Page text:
Presentation on theme: "Achieving the Dream through improving remediation (and other) courses."— Presentation transcript:
Achieving the Dream through improving remediation (and other) courses
State Per Capita Personal Income v. Share of Adult Population with Bachelor's Degree or Higher (2008) DC TX NM FL ND NC AL IN LA MI WI SD WY TN NV AR IA OH ID SC KY MS WV MO ME AZ VA NJ PA MD MT CT MA CO NE AK GA HI KSOR DE IL RIMN WA UT VT NHNY CA OK No state with a low proportion of Bachelor’s degrees has a high per capita income. No state with a high proportion of Bachelor’s degrees has a low per capita income. 2008= 18.8% 2002= 19.7%
U.S. Census Bureau Data Set: Census 2000 Summary File 3 (SF 3) Arkansas ranked 51 st (16.7%) Nation-wide in 2000 for Bachelors & Higher Percent of County Population that hold Bachelors & Higher 2000 Pope 19.0% Washington 24.5% Pulaski 28.1% Clark 19.8% Benton 20.3% Faulkner 25.2% Craighead 20.9%
Percent of County Population (Associate Degree Holder) 2000 U.S. Census Bureau Data Set: Census 2000 Summary File 3 (SF 3) Arkansas ranked 50 th (4%) Nation-wide in 2000 for Associate Degree Holders
Where Arkansas Bachelors Degree (and higher) Holders live (2000) U.S. Census Bureau Data Set: Census 2000 Summary File 3 (SF 3) Arkansas ranked 51 st (16.7%) Nation-wide in 2000 for Bachelors & Higher 60% of all college AR graduates reside in 9 counties Pulaski 23.%
Where Arkansas Associate Degree Holders live (2000) U.S. Census Bureau Data Set: Census 2000 Summary File 3 (SF 3) Arkansas ranked 50 th (4%) Nation-wide in 2000 for Associate Degree Holders 58% of all associates degree recipients reside in 12 counties
Strengthening the Arkansas Education Pipeline
Percent Arkansas 9 th Grader’s Progression into High School and College (percent) 100% 71% 28% Fall 2000 College Freshmen
96-97 Arkansas 9 th Grader’s Progression into High School and College (number) Fall 2000 College Freshmen 100% 71% 28%
Reading Remediation Rates by County Fall 2007 % Needing Remediation First-time entering (full- and part-time) students seeking an associate or baccalaureate degree.
English Remediation Rates by County Fall 2007 % Needing Remediation First-time entering (full- and part-time) students seeking an associate or baccalaureate degree.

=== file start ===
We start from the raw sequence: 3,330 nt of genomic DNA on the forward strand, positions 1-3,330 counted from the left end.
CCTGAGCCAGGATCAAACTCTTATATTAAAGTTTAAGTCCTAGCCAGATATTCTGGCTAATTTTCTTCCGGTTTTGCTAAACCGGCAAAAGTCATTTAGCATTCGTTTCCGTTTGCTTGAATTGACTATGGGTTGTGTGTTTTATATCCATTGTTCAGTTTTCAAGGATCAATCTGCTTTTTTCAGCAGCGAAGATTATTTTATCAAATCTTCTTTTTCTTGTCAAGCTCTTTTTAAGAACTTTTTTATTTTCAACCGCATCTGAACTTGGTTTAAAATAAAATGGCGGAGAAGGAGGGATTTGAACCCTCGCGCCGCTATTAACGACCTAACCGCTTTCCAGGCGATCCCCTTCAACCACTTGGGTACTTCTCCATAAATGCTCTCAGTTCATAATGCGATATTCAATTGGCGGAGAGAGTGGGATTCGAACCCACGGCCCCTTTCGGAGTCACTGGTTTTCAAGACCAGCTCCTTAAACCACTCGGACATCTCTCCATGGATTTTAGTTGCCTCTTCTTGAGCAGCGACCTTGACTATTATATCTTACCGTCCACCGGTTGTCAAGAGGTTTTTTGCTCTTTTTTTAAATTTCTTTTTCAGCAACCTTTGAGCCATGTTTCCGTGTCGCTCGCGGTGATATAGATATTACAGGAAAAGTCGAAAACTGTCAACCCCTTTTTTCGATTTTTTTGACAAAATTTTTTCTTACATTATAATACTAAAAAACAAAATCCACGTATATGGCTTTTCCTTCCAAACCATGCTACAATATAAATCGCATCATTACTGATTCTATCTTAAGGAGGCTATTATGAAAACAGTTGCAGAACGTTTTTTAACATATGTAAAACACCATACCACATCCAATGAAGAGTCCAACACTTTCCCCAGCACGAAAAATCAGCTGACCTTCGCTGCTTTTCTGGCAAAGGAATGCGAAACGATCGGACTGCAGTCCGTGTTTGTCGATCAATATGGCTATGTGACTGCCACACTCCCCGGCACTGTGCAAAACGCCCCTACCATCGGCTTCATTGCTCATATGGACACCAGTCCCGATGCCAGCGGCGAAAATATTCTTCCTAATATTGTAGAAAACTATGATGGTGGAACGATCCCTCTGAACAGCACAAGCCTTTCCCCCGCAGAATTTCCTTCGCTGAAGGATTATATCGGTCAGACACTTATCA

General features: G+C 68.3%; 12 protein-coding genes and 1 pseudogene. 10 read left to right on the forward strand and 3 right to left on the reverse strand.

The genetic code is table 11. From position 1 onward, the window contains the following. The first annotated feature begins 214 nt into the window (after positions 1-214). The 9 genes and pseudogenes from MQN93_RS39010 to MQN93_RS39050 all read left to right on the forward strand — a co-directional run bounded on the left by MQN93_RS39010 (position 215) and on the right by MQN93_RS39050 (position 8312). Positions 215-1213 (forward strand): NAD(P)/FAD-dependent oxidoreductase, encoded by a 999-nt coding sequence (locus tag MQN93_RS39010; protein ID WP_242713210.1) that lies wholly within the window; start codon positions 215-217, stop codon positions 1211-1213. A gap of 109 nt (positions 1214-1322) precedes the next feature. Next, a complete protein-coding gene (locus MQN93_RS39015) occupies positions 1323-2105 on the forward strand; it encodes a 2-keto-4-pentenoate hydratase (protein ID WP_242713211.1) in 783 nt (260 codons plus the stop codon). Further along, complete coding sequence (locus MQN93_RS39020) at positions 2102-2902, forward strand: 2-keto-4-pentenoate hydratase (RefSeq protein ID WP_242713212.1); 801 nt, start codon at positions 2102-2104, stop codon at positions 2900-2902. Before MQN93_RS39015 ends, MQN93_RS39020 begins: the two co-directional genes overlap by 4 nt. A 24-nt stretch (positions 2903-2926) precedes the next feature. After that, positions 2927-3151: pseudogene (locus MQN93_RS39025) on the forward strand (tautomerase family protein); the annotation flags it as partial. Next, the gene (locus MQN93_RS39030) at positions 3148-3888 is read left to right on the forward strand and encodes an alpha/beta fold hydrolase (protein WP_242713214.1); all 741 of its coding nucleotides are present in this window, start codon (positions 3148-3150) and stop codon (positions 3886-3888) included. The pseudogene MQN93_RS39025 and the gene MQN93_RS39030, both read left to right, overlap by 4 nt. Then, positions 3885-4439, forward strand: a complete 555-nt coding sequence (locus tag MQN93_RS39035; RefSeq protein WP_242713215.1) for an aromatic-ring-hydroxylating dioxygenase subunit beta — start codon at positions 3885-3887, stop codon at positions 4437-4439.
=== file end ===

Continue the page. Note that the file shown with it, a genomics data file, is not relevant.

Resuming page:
% Needing Remediation Math Remediation Rates by County Fall 2007 First-time entering (full- and part-time) students seeking an associate or baccalaureate degree.
% Needing Remediation Unduplicated Remediation Rates by County Fall 2007 First-time entering (full- and part-time) students seeking an associate or baccalaureate degree.
43.8% of all school districts have a remediation rate higher than 50% 74.1% of all school districts have a college going rate higher than 50%
Remediation Rates Remediation Rates for All First-Time Entering Students, 2008 Fall Term, All Public Institutions 51.3% 4-Year Public Universities 39.1% 2-Year Public Colleges 74.2% Remediation Rates for First-Time Entering Adult Students (age 25 or older), 2008 Fall Term, All Public Institutions 91.0% 4-Year Public Universities 92.4% 2-Year Public Colleges 90.6%
Cost of Remediation $53,800,000 Equivalent to the combined budget of seven of Arkansas’s community colleges $65.7 million with $24 million (36%) of those expenditures subsidized by state general revenues.
2005 Loan Default Rates Source: U.S. Department of Education 6.8% (5 th ) 6.9% 7.1% 7.2% 2.0% 2.6% 6.9% 2.2% (DC) 2.3% (VT)
2006 Loan Default Rates Source: U.S. Department of Education 7.6% (4 th ) 8.8% 9.3% 9.7% 7.4% 2.3% 2.4% 2.4% (VT) 2.4%
2007 Loan Default Rates Source: U.S. Department of Education 9.0% (4 th ) 9.3% 9.8% 8.8% 2.8% 2.3% 3.1%
A student who has to take remediation graduates at less than half the rate of students who come to college with the requisite skills.
1.Strengthening the Arkansas Education Pipeline 2.Improving Preparation 3.Decreasing Remediation 4.Accessing Financial Aid 5.Increasing Retention and Graduation 6.Enhancing Funding and Governance 7.Addressing Data Needs 8.Supporting Economic Development 9.Issues for Further Study
Since many students are under prepared for college-level work, remediation (developmental education) is critical for students to succeed and ultimately receive a degree or certificate. Greater efficiency in remediating students in the shortest amount of time should be a priority in Arkansas colleges and universities Recommendation 3: Decreasing Remediation
Recommended Action 3.1. Continue using an ACT score below 19 (or the SAT equivalent) as a baseline definition of remediation. Require colleges and universities to assess students who score below the 19 threshold with a second assessment to assure proper placement. Recommend ADHE conduct research into the continued effectiveness of 19, especially in light of ACT research.
3.2. Mandate that colleges and universities set clear, measurable exit standards for remedial courses, to be reviewed by ADHE, that correlate with the ACT 19 threshold and send results of how students do in meeting these standards to ADHE in a biennial report that should also include student success rates in subsequent courses. Recommended Action